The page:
With the 2016 model year, Apple's Car-Play and Google's Android Auto will turn cars as affordable as a base model Chevy Spark into rolling robotic assistants that give directions to nearby restaurants or play the latest hits with commands as simple as "Play Ellie Goulding."
The Associated Press recently tried out both systems on a 2016 Honda Accord. As with phones, voice-activated car technologies don't always work as intended, bringing up inaccurate directions or failing to open an app, for example. But overall the two systems are convenient and incredibly intuitive.
Both Car-Play and Android Auto should give drivers more time to keep their eyes on the road compared with the automakers' own voice systems, which can require multiple steps and looking at on-screen menus. Still, as with any system that requires driver input, there are concerns about distraction.
"Anything that takes your attention away from the task of driving is not something you want to engage in," said Kathy Lane, a spokeswoman for the National Safety Council, a nonprofit organization created by Congress to promote safety.
Neither system has been tested yet by the Insurance Institute for Highway Safety, says spokesman Russ Rader. The institute studies both human and mechanical factors in trying to reduce the number of vehicle crashes.
Consumers increasingly want to use their smartphone while driving—without running afoul of the law. For the last few years, drivers of most new cars have been able to speak to their phones and have audio stream through a car's speakers using the nearly ubiquitous Bluetooth wireless standard. However, doing so can require fiddling with the phone, like holding down the home button first.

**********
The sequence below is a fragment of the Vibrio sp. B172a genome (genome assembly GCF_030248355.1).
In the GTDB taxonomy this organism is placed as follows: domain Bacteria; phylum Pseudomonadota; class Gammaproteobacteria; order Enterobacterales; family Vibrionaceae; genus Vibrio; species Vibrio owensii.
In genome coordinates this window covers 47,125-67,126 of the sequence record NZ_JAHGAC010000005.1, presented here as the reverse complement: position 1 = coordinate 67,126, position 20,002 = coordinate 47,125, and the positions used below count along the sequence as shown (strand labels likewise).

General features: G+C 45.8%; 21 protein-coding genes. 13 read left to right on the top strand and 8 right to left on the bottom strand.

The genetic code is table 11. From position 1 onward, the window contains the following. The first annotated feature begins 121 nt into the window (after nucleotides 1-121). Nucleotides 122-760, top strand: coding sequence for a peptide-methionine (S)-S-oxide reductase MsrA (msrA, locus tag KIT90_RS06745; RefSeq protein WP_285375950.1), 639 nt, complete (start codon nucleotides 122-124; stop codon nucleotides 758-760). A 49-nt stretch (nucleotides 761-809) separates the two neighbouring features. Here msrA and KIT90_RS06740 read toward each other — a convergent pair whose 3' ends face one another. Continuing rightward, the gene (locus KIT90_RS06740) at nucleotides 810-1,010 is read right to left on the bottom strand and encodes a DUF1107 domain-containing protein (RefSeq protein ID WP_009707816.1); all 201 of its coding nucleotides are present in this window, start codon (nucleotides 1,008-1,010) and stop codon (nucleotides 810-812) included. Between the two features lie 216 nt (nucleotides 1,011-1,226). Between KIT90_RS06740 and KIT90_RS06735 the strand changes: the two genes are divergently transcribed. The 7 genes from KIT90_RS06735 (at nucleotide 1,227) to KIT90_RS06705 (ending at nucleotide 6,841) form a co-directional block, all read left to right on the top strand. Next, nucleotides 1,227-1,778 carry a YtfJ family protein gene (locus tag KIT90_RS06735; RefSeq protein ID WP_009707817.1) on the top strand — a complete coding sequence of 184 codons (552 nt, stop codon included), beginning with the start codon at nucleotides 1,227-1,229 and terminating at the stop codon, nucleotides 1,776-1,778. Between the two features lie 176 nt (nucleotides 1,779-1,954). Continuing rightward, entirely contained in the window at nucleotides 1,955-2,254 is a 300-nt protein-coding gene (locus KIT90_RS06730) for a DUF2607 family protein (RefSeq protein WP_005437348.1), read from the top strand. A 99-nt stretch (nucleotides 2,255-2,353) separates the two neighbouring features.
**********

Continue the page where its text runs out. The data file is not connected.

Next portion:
Both Car-Play and Android Auto allow voice commands to be turned on with a touch of a steering wheel button. Phones need to be plugged into the USB port, where the phone is kept charging and powering the in-car entertainment. You can access maps, voicemail, phone contacts and music apps using a touch screen embedded in the dashboard—no need to grab your phone.
One wrinkle is that Apple reserves voice commands for its proprietary apps—phone, maps, texts and Apple Music. That means the magical ability for iPhone users to ask the digital voice assistant Siri such complicated tasks as "play the top song from 2011" will only work if you're paying $10 a month for Apple Music. (It's Gotye's "Somebody That I Used to Know," if you were wondering.) However, you can use your voice to play songs you have downloaded and own on your iPhone